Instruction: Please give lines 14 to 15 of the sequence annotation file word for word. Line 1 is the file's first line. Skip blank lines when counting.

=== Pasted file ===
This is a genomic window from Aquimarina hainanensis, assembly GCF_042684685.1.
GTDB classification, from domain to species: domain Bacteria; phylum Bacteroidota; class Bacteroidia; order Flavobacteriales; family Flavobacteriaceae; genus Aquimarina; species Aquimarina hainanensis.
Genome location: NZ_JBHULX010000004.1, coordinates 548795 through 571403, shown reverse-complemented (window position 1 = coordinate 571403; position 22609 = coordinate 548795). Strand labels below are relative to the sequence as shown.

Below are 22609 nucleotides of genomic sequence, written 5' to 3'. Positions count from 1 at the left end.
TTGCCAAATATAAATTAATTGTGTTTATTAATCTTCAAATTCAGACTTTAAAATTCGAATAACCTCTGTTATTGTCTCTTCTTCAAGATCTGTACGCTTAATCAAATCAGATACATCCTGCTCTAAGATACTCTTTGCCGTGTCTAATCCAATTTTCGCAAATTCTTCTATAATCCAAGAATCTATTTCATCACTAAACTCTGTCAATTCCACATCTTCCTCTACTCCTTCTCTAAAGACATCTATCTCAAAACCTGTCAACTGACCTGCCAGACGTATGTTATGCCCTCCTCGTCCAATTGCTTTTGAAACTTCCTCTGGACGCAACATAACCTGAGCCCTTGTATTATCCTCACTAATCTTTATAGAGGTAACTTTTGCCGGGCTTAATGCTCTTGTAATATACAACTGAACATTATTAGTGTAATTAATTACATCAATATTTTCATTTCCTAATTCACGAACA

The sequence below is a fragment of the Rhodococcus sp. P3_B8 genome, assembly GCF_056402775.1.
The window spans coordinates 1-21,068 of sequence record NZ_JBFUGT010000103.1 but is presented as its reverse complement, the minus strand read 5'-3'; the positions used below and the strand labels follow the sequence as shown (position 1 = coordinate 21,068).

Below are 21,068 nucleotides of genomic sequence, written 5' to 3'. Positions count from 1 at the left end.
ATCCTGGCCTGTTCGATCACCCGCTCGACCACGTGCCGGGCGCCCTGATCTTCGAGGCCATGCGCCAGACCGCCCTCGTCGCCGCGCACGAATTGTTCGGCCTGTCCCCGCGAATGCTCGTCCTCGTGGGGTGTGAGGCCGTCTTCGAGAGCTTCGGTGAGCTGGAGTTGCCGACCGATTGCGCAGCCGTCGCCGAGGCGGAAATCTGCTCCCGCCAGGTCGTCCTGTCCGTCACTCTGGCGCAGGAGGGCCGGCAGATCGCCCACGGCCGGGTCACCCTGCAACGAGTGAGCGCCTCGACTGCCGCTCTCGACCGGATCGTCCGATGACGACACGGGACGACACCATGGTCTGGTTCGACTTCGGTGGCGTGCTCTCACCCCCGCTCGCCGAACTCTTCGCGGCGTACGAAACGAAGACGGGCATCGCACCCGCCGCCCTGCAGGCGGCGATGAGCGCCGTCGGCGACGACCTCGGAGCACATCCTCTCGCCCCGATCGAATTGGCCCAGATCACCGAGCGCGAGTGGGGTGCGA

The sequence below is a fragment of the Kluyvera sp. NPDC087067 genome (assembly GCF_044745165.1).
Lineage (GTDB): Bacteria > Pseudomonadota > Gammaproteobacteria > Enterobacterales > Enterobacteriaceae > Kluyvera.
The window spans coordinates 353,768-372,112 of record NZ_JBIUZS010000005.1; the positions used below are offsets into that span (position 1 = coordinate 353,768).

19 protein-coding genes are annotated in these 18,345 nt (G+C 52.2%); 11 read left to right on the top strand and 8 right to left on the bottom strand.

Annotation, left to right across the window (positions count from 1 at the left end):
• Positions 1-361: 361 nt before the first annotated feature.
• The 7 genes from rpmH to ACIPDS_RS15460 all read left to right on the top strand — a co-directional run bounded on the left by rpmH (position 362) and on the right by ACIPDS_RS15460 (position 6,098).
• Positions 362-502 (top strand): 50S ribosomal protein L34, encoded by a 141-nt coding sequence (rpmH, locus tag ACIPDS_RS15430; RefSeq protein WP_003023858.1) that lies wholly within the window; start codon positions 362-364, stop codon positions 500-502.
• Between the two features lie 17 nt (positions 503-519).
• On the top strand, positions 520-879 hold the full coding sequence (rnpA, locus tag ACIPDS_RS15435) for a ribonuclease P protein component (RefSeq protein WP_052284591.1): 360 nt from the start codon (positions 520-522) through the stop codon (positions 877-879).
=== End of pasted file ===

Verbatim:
Annotation, left to right across the window (positions count from 1 at the left end):
• Positions 1-361: 361 nt before the first annotated feature.